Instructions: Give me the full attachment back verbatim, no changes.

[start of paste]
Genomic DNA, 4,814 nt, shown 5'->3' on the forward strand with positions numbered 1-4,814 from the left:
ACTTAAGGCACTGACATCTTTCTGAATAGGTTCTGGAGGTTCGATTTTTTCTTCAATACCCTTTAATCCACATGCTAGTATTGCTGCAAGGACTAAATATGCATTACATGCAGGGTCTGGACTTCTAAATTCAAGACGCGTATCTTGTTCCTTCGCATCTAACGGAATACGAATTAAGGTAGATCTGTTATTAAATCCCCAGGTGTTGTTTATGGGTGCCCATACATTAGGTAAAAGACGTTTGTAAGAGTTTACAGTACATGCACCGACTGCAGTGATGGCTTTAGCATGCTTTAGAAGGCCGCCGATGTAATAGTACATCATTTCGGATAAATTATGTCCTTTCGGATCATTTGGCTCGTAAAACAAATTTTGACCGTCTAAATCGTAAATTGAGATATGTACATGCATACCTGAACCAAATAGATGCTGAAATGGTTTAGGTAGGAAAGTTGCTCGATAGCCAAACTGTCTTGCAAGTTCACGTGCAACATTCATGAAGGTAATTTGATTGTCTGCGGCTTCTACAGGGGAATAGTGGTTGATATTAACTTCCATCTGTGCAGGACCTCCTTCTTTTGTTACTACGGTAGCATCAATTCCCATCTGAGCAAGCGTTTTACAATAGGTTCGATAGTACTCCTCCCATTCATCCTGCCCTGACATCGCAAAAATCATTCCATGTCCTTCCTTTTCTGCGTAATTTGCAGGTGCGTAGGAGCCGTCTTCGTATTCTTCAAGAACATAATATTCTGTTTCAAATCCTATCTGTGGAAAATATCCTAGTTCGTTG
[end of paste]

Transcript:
Genomic DNA, 4,814 nt, shown 5'->3' on the forward strand with positions numbered 1-4,814 from the left:
ACTTAAGGCACTGACATCTTTCTGAATAGGTTCTGGAGGTTCGATTTTTTCTTCAATACCCTTTAATCCACATGCTAGTATTGCTGCAAGGACTAAATATGCATTACATGCAGGGTCTGGACTTCTAAATTCAAGACGCGTATCTTGTTCCTTCGCATCTAACGGAATACGAATTAAGGTAGATCTGTTATTAAATCCCCAGGTGTTGTTTATGGGTGCCCATACATTAGGTAAAAGACGTTTGTAAGAGTTTACAGTACATGCACCGACTGCAGTGATGGCTTTAGCATGCTTTAGAAGGCCGCCGATGTAATAGTACATCATTTCGGATAAATTATGTCCTTTCGGATCATTTGGCTCGTAAAACAAATTTTGACCGTCTAAATCGTAAATTGAGATATGTACATGCATACCTGAACCAAATAGATGCTGAAATGGTTTAGGTAGGAAAGTTGCTCGATAGCCAAACTGTCTTGCAAGTTCACGTGCAACATTCATGAAGGTAATTTGATTGTCTGCGGCTTCTACAGGGGAATAGTGGTTGATATTAACTTCCATCTGTGCAGGACCTCCTTCTTTTGTTACTACGGTAGCATCAATTCCCATCTGAGCAAGCGTTTTACAATAGGTTCGATAGTACTCCTCCCATTCATCCTGCCCTGACATCGCAAAAATCATTCCATGTCCTTCCTTTTCTGCGTAATTTGCAGGTGCGTAGGAGCCGTCTTCGTATTCTTCAAGAACATAATATTCTGTTTCAAATCCTATCTGTGGAAAATATCCTAGTTCGTTG